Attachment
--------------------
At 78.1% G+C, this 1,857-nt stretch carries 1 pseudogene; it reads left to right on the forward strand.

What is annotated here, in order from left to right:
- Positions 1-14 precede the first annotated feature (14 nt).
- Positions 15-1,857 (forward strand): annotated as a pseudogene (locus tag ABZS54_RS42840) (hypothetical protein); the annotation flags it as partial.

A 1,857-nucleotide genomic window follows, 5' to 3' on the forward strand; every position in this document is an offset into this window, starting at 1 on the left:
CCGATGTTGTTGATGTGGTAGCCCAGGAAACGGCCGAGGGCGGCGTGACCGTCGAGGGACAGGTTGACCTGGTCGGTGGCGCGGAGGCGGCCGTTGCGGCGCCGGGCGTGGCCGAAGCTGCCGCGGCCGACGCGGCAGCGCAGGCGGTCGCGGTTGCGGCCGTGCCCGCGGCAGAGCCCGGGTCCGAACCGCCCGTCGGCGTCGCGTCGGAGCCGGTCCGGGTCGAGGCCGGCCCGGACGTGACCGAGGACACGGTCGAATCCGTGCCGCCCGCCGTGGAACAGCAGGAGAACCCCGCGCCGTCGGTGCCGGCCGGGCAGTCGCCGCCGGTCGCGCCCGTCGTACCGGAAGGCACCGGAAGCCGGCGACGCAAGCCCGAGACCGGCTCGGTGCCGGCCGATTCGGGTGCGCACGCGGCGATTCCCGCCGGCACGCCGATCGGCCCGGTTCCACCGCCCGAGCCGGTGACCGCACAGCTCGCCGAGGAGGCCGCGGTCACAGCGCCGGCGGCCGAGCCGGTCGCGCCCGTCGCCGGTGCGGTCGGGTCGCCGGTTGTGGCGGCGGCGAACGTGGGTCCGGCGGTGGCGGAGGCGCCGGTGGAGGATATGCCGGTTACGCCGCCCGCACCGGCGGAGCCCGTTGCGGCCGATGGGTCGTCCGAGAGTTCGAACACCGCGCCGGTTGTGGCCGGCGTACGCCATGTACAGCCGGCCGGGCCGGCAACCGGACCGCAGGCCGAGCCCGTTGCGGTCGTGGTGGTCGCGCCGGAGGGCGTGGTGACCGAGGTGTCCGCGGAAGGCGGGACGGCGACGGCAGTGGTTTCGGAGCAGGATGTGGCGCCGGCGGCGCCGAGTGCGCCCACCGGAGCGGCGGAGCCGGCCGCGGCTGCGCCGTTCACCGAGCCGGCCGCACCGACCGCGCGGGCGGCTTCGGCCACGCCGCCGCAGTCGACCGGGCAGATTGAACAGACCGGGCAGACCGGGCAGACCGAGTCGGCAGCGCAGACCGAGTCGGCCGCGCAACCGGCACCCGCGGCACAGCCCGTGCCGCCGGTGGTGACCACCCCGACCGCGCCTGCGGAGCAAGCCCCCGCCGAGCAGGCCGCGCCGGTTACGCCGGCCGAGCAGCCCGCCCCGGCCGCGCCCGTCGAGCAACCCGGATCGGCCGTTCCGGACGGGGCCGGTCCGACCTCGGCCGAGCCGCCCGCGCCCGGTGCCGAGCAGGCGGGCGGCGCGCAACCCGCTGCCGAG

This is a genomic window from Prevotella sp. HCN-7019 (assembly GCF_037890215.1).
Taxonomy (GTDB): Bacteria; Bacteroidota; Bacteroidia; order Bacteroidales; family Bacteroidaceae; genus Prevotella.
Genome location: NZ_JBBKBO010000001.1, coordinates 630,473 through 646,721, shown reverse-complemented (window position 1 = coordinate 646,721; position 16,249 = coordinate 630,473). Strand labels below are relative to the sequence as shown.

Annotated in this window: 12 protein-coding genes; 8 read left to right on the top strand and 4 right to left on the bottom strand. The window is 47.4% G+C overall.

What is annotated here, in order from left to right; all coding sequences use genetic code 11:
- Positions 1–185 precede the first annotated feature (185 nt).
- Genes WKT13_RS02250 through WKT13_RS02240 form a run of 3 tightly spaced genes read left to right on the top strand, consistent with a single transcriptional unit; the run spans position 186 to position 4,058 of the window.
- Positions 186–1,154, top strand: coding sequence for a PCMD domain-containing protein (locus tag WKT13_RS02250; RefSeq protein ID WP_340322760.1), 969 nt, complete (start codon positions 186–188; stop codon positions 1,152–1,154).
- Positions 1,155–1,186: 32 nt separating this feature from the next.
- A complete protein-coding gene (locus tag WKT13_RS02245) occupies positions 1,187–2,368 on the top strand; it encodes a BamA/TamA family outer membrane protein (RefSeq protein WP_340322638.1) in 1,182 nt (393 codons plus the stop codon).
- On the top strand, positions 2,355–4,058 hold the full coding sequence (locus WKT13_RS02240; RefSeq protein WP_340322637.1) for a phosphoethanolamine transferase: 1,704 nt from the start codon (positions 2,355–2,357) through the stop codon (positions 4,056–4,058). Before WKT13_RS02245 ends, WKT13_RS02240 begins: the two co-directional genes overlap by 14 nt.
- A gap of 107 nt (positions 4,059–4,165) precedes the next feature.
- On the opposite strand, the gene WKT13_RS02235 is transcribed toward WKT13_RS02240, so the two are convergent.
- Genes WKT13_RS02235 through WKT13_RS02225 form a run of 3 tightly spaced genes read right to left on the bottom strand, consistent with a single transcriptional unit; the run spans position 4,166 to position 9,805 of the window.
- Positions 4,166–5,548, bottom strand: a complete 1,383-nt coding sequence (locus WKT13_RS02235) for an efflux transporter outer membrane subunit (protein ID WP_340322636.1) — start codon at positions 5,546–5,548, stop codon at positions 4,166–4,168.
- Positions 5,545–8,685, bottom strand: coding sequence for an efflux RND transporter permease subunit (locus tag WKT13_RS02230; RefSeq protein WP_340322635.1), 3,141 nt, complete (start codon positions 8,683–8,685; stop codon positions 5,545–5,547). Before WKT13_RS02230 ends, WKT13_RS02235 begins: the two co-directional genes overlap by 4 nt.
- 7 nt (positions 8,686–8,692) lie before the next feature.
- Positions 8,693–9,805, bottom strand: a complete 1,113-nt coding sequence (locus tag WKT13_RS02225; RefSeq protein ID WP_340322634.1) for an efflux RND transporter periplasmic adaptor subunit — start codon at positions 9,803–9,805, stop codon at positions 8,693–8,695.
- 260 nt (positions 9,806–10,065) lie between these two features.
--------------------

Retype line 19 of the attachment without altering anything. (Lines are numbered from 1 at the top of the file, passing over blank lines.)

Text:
- On the opposite strand, the gene WKT13_RS02235 is transcribed toward WKT13_RS02240, so the two are convergent.